In light of recent legislation, such as the Families Commission Act, the Prostitution Reform Act, and with the Foreshore and Seabed Bill, this current government is returning to an extreme form of majoritarian democracy which was seen in the First Past the Post days. When MMP was introduced in 1996, those who supported it wanted to see a more representative form of Government with less power and more responsibility.
But currently there is too much power and not enough responsibility - and the Government plans to impose more unwelcome reforms on an unwilling public. If people are concerned about a bill they can submit to a select committee. Yet in the case of the Foreshore and Seabed Legislation, most people who wanted to present an oral submission to the committee did not get the chance as the Government decided only the few that it selected had a right to do so.
Had the Government appealed the Appeal Court decision on the Foreshore and Seabed to the Privy Council, instead of scrapping the Privy Council, it would have either delayed or not needed any Foreshore and Seabed Bill. The legislation has not only divided the country, it has divided MPs within Government. The fact is that most people don't like the legislation, but the Government is hell bent on passing it to save face, with an election next year. After all, power is more important than governance for Labour at present.
The Social Services Select Committee failed to report back to Parliament on the Families Commission Bill as members couldn't agree on a definition of "family". The fact that written submissions were disregarded caused one party leader to write and apologise to all submitters to the select committee for wasting their time.
Back in the FPP days, the smaller select committee representation was effectively neutered by the fact that the majority of its members owed an overriding loyalty to the Government of the day. Voters didn't like that.
It hasn't channged much with MMP, other than hte fact that if there is a disagreement between parties, the select committee is neutered by the fact that no clear decision is reached.
Those people who submitted to the select committee on the Families Commission and the Foreshore and Seabed legislation did not have too much sway in the final draft of the bills, as no report was tabled forhte former bvill and no changed was made to the latter bill.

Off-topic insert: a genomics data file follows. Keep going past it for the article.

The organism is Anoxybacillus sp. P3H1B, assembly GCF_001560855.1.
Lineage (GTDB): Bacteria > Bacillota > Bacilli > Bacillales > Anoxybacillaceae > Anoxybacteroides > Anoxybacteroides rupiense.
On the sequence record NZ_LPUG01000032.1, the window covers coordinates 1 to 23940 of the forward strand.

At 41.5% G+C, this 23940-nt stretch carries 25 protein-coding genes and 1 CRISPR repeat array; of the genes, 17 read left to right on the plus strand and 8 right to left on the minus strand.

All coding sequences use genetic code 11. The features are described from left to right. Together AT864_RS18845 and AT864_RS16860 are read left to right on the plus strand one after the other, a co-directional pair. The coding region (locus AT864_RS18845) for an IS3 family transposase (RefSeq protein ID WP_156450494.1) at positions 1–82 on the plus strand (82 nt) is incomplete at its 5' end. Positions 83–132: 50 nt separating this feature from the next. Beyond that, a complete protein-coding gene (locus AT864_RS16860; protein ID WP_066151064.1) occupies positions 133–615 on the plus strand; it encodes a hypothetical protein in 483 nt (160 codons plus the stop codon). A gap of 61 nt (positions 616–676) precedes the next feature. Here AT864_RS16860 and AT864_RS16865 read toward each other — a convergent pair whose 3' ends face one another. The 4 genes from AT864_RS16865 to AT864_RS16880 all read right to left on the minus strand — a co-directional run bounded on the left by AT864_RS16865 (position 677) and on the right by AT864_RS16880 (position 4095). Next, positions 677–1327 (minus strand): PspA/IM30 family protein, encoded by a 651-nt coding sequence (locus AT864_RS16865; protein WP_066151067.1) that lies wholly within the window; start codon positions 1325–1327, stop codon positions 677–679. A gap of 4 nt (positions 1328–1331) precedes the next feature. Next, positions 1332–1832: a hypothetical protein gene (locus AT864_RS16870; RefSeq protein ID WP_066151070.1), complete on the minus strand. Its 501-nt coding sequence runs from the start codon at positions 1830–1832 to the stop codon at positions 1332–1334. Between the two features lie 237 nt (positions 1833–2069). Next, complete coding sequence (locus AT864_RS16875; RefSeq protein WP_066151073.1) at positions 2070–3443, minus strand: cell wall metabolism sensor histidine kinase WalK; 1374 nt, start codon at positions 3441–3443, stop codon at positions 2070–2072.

However, the powerful and influential groups such as the Human Rights Commission and the Law Commission still had their say. You can also include the Prostitutes Collective - who pretty much wrote the Prostitution Reform Act - and medical groups who lobbied against a change to teenage abortion notifications in the Care of Children Bill.
In the case of the Foreshore and Seabed bill, it is going back to the House for the second reading unchanged, (Select committee report is here). This is despite 97 percent opposition by the public - including Maori groups, who have much less leverage than non-Maori groups in New Zealand.
Any alterations are left to MP's via supplementary order papers.
Come the final readings of these bills, the Government flip-flops. First its off to United Future for the Families Commission, will go to NZ First to pass the Foreshore and Seabed Legislation, and to the Greens to pass the Care of Children Bill.
That's not how voters wanted MMP to pan out.
Do submitters to select committees have any more sway over the decision of legislation at select committee time than they did during the days of FPP? Especially as there is no evidence that written submissions are actually read by every committee member unless the submitter makes an oral presentation.
And then ignore it if they don’t agree with it, or only allow some to make oral submissions, particularly those who agree with the Government line. That's elitist.